The CT scanner was "the greatest legacy" of the Beatles, with the massive profits resulting from their record sales enabling EMI to fund scientific research, including into computerised tomography. The first production X-ray CT machine (in fact called the "EMI-Scanner") was limited to making tomographic sections of the brain, but acquired the image data in about 4 minutes (scanning two adjacent slices) and the computation time (using a Data General Nova minicomputer) was about 7 minutes per picture. This scanner required the use of a water-filled Perspex tank with a pre-shaped rubber "head-cap" at the front, which enclosed the patient's head. The water-tank was used to reduce the dynamic range of the radiation reaching the detectors (between scanning outside the head compared with scanning through the bone of the skull). The images were relatively low resolution, being composed of a matrix of only 80 x 80 pixels. The first EMI-Scanner was installed in Atkinson Morley's Hospital in Wimbledon, England, and the first patient brain-scan was made with it in 1972. In the U.S., the first installation was at the Mayo Clinic. As a tribute to the impact of this system on medical imaging the Mayo Clinic has an EMI scanner on display in the Radiology Department.
The first CT system that could make images of any part of the body, and did not require the "water tank" was the ACTA scanner designed by Robert S. Ledley, DDS at Georgetown University.
CT's primary benefit is the ability to separate anatomical structures at different depths within the body. A form of tomography can be performed by moving the X-ray source and detector during an exposure. Anatomy at the target level remains sharp, while structures at different levels are blurred. By varying the extent and path of motion, a variety of effects can be obtained, with variable depth of field and different degrees of blurring of 'out of plane' structures.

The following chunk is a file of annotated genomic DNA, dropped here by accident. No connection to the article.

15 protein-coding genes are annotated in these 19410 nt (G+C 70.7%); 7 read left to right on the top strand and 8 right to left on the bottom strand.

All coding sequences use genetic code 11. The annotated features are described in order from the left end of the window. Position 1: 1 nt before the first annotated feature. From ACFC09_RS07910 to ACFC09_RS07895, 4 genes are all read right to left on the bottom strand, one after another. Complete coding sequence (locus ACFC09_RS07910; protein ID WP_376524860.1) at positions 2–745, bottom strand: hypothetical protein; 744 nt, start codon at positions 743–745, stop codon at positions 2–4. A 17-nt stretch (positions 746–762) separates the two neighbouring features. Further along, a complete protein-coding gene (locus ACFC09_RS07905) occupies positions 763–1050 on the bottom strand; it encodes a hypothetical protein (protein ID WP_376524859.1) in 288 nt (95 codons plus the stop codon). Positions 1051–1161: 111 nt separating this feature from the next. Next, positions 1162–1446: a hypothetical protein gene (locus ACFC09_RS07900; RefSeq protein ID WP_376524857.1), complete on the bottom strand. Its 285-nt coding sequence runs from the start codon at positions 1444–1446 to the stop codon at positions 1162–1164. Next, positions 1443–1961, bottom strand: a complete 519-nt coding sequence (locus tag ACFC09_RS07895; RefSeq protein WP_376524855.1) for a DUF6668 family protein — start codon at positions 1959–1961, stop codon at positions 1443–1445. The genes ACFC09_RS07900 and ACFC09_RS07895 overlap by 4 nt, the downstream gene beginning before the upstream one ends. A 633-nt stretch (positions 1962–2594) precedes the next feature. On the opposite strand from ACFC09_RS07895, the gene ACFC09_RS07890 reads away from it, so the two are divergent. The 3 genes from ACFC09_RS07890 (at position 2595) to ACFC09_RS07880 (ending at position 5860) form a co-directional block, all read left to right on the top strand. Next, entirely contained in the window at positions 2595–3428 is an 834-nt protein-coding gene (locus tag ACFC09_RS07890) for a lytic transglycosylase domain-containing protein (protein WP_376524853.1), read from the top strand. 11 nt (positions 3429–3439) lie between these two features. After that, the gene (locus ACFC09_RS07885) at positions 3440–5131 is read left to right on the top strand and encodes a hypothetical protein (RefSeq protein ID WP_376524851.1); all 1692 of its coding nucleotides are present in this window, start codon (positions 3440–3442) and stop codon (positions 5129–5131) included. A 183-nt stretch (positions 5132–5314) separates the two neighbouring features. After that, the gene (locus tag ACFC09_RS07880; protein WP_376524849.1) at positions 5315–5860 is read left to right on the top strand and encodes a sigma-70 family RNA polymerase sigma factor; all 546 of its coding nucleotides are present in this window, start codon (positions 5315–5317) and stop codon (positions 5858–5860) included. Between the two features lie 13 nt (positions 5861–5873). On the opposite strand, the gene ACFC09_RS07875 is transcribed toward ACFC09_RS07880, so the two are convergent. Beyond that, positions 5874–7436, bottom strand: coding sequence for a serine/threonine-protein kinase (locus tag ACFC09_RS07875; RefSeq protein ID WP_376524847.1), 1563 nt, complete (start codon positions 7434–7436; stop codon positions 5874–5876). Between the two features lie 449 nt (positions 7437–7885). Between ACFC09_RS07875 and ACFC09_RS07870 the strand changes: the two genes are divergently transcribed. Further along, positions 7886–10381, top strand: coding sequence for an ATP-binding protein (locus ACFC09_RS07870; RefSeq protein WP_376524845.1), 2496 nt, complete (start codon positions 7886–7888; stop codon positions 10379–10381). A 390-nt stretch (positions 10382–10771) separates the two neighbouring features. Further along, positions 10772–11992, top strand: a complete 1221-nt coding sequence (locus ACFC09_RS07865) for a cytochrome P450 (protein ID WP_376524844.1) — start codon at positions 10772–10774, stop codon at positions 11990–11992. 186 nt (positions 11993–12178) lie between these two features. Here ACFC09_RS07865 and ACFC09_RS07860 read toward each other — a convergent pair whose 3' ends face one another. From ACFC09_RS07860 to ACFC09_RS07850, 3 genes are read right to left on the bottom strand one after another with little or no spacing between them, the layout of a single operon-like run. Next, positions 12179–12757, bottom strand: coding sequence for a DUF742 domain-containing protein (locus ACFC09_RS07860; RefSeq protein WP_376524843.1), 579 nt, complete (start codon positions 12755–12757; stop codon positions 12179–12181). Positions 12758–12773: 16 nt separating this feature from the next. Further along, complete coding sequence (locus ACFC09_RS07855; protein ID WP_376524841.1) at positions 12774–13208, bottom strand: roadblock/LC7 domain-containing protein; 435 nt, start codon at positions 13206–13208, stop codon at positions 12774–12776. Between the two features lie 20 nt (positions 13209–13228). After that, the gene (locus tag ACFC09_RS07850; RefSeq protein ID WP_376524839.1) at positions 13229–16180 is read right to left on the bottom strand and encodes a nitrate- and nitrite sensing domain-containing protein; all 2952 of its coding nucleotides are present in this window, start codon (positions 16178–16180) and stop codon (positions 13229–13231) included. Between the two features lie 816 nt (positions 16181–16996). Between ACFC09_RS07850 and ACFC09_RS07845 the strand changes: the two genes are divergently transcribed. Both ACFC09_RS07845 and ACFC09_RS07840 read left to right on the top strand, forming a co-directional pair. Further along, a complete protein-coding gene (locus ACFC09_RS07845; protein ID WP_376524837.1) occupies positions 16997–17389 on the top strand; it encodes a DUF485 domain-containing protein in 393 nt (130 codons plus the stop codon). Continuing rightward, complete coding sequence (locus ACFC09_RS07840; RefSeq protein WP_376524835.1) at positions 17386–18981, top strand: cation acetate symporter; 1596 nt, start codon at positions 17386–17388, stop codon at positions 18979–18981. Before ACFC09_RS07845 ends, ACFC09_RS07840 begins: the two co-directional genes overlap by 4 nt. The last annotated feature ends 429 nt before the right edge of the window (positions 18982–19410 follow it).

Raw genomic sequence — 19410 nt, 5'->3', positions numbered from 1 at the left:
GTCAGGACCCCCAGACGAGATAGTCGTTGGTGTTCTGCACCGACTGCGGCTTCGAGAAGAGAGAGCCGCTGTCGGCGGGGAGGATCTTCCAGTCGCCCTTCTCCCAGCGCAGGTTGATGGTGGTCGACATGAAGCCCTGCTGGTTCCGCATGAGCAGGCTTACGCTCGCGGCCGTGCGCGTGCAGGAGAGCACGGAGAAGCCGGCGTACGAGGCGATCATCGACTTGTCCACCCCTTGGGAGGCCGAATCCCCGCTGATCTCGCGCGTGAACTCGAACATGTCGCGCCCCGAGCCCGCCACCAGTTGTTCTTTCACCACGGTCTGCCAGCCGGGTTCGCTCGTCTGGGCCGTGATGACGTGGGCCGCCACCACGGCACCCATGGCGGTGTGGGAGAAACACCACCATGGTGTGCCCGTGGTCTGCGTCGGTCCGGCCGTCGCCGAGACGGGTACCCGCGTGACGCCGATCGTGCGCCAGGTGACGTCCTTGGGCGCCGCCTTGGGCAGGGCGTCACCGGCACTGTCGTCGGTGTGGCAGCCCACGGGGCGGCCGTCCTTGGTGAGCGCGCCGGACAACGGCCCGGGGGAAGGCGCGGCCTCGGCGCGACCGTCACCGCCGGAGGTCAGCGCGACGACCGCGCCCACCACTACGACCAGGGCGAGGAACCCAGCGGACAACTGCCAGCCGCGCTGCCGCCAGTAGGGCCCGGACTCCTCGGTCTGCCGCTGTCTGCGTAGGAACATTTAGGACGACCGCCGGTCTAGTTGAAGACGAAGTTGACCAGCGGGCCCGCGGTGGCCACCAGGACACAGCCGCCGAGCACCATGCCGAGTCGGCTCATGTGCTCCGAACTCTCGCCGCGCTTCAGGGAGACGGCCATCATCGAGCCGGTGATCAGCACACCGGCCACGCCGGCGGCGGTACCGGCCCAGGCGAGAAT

Although largely obsolete, conventional tomography is still used in specific situations such as dental imaging (orthopantomography) or in intravenous urography.
Digital tomosynthesis combines digital image capture and processing with simple tube/detector motion as used in conventional radiographic tomography - although there are some similarities to CT, it is a separate technique. In CT, the source/detector makes a complete 360 degree rotation about the subject obtaining a complete set of data from which images may be reconstructed. In digital tomosynthesis, only a small rotation angle (e.g. 40 degrees) with a small number of discrete exposures (e.g. 10) are used. This incomplete set of data can be digitally processed to yield images similar to conventional tomography with a limited depth of field. However, because the image processing is digital, a series of slices at different depths and with different thicknesses can be reconstructed from the same acquisition, saving both time and radiation exposure.